He warned in the tome that Russia would invade Ukraine and then focus on states in Eastern Europe. His claims were savaged by figures including the then Foreign Secretary Philip Hammond.
Addressing a huge outdoor audience at Chalke Valley, near Salisbury, General Sir Richard said the 2014 invasion of Crimea – which he said fell ‘like a ripe plum into Putin’s hands – should have been the ‘strategic wake-up call’ that Western nations needed about Putin’s intentions.
He said it gave the Russian president a ‘clear run’ that led up to his invasion of the whole of Ukraine in February.
General Sir Richard praised the effectiveness of Ukrainian forces in defending their country from Russia’s attacks, but warned that their current losses – which he put at up to 200 soldiers killed in action each day – are unsustainable.
General Sir Richard branded Putin a ‘blood-stained autocrat’ who has brought ‘the politics of iron and blood back to Europe’. Above: Putin with Russian defence minister Sergei Shoigu this week
US warns Russia that its support for Lithuania is ‘ironclad’ after Moscow threatened ‘serious repercussions’ for Kaliningrad blockade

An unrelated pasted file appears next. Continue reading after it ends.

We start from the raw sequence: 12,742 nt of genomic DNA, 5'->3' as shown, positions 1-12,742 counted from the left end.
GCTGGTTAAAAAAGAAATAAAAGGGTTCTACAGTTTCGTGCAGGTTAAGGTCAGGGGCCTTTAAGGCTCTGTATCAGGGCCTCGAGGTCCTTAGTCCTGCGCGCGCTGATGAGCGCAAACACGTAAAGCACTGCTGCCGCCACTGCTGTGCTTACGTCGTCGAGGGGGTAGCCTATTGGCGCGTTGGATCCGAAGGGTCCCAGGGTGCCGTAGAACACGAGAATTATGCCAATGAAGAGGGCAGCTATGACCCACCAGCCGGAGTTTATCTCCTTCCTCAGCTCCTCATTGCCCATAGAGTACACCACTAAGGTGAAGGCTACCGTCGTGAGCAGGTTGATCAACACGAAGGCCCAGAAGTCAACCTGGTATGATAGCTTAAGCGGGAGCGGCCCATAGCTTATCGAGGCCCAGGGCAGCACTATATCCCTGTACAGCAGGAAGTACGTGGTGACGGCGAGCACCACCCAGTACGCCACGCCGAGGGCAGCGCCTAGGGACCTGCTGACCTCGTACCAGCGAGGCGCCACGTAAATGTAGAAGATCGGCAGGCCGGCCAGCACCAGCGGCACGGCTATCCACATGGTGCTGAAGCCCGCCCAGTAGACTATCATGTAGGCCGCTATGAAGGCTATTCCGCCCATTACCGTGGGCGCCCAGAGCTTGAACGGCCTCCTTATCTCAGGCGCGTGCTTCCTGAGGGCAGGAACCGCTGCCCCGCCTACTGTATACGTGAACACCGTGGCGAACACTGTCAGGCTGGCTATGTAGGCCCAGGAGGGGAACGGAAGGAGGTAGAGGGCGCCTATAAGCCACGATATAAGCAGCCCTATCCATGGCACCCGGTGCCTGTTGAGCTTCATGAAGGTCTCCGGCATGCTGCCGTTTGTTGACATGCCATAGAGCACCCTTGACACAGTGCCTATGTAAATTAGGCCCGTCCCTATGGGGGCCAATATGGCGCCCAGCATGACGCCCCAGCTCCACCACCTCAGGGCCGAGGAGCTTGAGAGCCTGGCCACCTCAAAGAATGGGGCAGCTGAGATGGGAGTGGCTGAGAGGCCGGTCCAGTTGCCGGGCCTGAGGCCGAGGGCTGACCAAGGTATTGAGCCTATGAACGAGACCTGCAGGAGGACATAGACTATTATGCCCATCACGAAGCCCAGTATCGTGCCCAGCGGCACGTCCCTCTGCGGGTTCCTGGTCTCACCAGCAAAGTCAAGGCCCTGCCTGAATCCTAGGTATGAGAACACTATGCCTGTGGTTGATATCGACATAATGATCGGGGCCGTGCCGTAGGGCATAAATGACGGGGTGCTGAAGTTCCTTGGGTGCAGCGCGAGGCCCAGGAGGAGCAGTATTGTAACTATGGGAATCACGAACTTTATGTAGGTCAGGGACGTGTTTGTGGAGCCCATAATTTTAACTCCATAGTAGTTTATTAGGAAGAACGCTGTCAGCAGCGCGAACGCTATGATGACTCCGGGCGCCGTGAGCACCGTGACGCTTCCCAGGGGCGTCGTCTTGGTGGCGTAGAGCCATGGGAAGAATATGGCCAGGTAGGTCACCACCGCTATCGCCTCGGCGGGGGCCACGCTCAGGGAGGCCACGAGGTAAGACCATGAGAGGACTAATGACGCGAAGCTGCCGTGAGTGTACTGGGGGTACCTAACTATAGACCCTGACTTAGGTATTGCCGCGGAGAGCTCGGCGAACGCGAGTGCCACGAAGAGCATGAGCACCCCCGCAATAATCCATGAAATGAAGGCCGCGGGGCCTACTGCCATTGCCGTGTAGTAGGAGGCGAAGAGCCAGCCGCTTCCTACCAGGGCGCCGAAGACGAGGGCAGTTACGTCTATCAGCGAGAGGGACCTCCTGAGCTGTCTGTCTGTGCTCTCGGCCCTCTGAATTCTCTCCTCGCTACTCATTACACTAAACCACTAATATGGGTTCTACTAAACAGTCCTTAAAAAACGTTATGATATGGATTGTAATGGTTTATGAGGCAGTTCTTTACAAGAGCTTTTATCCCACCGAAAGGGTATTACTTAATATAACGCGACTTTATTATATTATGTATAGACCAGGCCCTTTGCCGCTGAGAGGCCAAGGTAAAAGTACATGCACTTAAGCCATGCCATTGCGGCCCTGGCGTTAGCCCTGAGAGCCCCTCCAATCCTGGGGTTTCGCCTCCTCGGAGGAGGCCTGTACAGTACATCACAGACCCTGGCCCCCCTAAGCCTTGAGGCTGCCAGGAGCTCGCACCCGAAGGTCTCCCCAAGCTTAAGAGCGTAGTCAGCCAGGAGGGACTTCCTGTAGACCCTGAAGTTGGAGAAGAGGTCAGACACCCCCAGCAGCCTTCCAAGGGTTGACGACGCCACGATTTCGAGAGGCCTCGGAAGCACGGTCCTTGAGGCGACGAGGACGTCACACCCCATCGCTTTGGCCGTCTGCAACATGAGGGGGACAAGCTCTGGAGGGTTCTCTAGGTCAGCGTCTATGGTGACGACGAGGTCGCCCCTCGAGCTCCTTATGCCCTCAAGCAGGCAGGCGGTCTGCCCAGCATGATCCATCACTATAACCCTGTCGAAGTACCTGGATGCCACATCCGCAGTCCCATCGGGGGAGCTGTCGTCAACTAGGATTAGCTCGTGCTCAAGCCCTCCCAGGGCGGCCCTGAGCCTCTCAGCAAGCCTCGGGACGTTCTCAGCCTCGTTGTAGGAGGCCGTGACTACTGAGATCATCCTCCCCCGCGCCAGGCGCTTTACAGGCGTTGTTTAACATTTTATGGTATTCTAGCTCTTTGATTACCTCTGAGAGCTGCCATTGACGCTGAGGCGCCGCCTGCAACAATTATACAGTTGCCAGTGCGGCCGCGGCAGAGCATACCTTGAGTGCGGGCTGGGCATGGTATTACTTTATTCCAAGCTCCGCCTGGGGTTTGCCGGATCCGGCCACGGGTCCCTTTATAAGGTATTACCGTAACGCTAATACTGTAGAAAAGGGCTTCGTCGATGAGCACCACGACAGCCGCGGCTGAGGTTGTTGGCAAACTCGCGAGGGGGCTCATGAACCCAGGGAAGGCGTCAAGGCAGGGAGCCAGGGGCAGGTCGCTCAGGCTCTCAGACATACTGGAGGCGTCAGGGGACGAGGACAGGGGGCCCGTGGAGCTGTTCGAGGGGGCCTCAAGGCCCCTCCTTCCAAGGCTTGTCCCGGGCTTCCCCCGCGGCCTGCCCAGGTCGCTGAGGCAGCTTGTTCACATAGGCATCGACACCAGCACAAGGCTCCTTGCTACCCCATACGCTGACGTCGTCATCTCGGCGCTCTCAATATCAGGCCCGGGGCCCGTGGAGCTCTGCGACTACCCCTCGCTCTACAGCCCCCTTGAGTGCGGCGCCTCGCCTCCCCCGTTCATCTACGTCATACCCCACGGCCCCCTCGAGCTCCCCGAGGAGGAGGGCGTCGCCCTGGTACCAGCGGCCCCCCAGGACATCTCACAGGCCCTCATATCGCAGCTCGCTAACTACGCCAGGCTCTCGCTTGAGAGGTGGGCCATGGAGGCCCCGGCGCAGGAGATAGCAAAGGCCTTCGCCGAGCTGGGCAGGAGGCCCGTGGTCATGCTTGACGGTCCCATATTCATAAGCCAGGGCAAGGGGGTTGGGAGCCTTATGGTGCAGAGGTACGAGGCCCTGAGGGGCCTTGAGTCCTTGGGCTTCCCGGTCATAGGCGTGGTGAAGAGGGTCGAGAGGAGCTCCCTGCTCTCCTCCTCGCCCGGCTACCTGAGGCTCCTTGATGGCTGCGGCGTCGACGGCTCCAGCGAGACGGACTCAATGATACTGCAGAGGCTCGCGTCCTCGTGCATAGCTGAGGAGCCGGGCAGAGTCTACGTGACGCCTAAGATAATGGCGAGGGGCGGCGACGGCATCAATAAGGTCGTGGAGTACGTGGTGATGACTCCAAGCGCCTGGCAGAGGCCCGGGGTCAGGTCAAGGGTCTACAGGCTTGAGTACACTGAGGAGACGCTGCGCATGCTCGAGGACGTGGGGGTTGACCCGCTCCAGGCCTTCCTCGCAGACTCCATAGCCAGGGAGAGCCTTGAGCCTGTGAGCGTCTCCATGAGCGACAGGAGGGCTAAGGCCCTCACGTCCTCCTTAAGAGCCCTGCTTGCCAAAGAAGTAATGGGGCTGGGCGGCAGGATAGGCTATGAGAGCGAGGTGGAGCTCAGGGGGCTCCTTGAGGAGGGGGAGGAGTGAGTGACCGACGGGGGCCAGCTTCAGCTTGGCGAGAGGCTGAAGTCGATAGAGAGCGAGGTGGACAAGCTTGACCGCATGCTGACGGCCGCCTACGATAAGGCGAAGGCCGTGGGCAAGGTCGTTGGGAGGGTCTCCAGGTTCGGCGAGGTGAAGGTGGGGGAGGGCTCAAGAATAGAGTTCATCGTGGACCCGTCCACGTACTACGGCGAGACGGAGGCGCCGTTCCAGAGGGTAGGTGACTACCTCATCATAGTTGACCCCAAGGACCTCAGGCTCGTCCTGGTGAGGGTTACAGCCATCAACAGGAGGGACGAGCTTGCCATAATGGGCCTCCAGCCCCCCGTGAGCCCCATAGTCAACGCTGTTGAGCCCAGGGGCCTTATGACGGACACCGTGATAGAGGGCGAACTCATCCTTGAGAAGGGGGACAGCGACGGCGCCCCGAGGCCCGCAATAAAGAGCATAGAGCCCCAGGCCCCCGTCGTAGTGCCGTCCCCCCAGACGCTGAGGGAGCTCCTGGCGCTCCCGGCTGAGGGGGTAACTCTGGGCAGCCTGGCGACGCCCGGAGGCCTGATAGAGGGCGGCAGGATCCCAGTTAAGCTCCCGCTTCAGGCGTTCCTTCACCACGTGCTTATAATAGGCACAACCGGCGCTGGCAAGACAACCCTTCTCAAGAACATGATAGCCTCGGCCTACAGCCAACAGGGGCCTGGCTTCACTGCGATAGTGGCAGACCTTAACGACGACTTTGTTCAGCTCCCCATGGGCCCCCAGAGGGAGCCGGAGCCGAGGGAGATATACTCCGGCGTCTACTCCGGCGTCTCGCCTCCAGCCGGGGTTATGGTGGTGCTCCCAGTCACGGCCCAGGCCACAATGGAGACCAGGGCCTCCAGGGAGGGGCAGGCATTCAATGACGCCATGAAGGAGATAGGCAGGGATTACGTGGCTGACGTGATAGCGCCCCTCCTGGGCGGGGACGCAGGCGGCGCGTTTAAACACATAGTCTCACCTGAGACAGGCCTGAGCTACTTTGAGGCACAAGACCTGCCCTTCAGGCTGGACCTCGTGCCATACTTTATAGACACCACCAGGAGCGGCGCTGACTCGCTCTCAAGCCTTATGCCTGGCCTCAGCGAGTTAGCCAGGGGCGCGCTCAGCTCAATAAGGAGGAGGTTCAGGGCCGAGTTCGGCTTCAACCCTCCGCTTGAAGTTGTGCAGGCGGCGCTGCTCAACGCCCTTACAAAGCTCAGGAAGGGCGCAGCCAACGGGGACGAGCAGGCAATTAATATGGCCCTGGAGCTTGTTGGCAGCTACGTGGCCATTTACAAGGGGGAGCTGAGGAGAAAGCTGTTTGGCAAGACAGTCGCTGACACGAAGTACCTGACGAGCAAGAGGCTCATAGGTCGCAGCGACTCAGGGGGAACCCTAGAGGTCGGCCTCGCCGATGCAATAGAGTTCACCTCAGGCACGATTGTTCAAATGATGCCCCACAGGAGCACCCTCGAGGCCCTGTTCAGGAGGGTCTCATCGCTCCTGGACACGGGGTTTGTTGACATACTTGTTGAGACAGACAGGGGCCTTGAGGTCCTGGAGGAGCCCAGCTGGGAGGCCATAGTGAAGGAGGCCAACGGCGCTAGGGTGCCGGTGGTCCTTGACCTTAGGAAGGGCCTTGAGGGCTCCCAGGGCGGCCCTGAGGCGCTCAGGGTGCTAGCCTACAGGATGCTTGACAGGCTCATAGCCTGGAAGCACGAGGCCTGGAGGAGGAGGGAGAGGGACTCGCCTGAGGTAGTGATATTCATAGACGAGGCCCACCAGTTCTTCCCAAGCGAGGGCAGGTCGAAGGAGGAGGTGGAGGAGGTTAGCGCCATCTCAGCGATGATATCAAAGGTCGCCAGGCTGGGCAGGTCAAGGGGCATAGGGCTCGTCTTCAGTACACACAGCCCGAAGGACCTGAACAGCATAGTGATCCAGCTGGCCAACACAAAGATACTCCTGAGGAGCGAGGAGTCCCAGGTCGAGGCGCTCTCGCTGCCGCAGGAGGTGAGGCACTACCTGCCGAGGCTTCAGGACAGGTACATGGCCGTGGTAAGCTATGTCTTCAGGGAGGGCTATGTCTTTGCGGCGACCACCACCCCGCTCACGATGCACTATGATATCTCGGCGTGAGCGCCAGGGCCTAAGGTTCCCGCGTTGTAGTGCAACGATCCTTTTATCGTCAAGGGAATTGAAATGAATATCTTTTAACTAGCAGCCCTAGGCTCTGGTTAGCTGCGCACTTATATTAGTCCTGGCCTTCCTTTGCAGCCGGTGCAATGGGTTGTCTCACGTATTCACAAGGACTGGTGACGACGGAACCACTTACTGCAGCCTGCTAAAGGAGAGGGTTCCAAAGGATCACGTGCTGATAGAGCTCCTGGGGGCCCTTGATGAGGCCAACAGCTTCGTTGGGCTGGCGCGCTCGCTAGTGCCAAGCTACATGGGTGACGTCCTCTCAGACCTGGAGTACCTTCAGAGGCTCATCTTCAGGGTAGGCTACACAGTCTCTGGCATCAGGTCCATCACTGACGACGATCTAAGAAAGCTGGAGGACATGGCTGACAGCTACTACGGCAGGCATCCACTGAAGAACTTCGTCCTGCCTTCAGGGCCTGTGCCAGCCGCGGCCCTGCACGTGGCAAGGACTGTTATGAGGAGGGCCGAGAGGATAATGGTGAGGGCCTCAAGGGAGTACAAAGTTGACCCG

The United States said this week its support for Lithuania is ‘ironclad’ and that any attack on the country would ‘constitute an attack on all NATO members’.
It comes after Moscow threatened its neighbour with ‘serious repercussions’ for blocking EU-sanctioned goods from reaching the Russian exclave of Kaliningrad.
‘We stand by our NATO allies and we stand by Lithuania,’ US State Department spokesman Ned Price said.
‘Specifically our commitment to NATO’s Article Five – the premise that an attack on one would constitute an attack on all – that commitment on the part of the United States is ironclad,’ he said.
Russia has vowed to retaliate against Lithuania with measures that ‘will have a serious negative impact on the Lithuanian population’ after the country blocked coal, metals, construction materials and advanced technology from mainland Russia to Kaliningrad.
Russia’s Deputy Foreign Minister Sergei Ryabkov hit back and warned the West to stop talking about triggering NATO’s Article 5 mutual defence clause in a standoff between Lithuania and Russia.